Böninger pays special attention in chapter five to the cobblers and their Society of Our Lady (Liebfrauengesellschaft), first mentioned in 1438. He makes this choice in part because he found the group's statutes, including a membership list, both of which are published here in an appendix. He notes that many of the cobblers may also have been tanners on the side, a state of affairs probably also reflected in the early deaths of many of them, no doubt related to the caustic chemicals they routinely handled. Here again he studies the families of three cobblers in some detail from the extant records. In all three cases, connections to the Society lapse after two generations, and the descendants were either fully assimilated or gone from Florence. Böninger notes that many of the names in the membership roll also occur in other cities and might reflect both a wider network of immigrants and continued wandering from city to city. It is difficult, though, to make absolute identifications from the available records.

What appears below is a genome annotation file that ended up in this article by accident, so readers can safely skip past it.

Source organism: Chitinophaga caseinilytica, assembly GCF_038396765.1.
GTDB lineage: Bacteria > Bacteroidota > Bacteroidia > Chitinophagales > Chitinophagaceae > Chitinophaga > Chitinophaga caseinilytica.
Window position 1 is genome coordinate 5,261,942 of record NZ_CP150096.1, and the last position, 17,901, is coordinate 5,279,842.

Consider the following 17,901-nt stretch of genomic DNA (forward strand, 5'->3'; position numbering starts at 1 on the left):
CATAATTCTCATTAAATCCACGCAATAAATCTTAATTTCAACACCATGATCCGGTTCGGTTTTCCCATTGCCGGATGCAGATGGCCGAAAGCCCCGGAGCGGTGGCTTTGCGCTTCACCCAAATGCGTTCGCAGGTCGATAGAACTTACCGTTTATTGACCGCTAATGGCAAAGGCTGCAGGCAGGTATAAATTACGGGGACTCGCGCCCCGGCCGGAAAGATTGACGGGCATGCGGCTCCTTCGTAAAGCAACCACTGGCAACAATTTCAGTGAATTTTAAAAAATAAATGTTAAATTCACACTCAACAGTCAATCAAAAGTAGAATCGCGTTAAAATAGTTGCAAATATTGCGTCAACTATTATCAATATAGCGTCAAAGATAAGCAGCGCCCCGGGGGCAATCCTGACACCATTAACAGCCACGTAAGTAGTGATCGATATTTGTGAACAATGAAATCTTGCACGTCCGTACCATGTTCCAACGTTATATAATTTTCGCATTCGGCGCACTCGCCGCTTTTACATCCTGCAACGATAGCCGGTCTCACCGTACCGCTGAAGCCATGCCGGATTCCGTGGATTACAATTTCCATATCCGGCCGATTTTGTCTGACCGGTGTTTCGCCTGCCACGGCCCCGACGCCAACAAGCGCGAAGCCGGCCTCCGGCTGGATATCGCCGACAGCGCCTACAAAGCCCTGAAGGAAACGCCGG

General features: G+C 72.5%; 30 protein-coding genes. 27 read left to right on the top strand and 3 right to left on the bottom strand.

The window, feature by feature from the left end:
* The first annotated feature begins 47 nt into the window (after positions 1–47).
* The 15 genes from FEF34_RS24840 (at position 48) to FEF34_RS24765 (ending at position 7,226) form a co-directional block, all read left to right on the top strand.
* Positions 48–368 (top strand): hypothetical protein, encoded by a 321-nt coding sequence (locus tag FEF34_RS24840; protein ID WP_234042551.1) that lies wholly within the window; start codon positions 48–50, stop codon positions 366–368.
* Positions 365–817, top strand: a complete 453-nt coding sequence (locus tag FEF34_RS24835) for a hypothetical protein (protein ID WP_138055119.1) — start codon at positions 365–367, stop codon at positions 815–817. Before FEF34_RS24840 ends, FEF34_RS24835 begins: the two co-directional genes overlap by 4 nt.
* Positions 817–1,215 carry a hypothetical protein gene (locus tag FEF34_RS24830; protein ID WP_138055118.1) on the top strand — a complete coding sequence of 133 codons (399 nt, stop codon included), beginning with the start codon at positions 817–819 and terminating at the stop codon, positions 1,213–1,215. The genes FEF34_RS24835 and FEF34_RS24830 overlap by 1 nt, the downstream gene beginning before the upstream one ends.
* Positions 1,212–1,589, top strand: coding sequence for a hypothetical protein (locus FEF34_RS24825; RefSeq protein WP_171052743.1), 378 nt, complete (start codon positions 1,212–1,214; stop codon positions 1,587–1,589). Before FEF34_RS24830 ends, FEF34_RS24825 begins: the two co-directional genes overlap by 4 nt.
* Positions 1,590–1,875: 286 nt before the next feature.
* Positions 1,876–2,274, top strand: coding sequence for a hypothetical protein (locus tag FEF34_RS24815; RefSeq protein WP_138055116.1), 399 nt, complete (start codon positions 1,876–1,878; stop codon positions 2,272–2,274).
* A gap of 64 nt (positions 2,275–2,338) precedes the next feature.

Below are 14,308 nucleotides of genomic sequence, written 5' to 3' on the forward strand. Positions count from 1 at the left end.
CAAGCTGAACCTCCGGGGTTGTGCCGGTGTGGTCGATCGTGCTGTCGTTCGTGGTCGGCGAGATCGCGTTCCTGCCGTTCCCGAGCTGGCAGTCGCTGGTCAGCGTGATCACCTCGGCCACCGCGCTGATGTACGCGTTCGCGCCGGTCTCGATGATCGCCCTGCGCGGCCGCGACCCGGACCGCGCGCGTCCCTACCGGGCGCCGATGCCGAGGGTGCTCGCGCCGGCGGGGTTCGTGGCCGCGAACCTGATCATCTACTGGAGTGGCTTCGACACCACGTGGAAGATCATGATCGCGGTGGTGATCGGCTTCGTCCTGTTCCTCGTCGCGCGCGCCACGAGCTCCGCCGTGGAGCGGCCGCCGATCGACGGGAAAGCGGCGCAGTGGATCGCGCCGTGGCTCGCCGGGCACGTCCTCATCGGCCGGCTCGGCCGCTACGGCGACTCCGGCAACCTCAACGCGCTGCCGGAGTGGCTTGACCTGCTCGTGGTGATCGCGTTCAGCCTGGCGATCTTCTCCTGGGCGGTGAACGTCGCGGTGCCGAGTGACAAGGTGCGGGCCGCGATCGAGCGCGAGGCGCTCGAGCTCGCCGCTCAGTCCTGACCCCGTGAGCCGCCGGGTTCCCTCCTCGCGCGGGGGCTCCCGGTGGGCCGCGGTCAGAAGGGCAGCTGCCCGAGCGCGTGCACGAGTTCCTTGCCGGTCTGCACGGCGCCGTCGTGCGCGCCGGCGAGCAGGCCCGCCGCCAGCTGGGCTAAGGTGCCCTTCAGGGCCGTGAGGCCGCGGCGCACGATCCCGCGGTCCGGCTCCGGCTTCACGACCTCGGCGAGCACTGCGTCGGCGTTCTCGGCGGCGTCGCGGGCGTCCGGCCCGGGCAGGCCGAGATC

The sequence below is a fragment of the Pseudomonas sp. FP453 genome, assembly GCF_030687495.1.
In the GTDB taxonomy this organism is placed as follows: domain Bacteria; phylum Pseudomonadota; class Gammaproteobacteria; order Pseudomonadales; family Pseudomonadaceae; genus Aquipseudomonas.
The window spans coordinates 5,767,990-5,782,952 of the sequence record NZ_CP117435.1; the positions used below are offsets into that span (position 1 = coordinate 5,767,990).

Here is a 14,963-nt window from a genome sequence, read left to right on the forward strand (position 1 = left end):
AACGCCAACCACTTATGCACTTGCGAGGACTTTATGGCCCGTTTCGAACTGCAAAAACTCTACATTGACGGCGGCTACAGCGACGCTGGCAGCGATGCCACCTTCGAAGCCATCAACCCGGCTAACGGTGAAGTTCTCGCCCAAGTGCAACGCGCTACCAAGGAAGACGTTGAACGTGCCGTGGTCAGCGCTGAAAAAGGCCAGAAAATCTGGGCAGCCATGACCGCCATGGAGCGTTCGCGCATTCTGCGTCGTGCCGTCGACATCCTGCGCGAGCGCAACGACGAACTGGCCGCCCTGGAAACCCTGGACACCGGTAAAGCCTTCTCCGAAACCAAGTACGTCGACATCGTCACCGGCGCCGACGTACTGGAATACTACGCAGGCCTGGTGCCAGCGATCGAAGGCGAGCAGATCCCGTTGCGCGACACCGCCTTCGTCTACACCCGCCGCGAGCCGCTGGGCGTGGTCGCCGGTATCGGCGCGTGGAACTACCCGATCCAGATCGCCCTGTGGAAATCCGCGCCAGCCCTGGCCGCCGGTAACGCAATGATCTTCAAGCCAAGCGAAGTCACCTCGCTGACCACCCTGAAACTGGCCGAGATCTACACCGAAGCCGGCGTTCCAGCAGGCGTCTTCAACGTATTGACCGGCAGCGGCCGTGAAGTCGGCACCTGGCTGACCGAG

The sixth chapter is concerned with "a minority in a minority," to use the author's words: occupations that required advanced training. Specific instances cited include merchants and international traders, metal workers (especially those who made weapons), artists and skilled craftsmen, manuscript copyists, and printers. He discusses a number of individuals from several of these categories, including a few who became successful and widely known, including the Nuremberg merchant Hans Praun and the copyist Joachim Riss from Rothenburg. The case of Johannes Krach of Aachen is especially interesting because Böninger found the draft of a German letter by him to his brother in Aachen in which he talks about what he had been doing in Florence and elsewhere.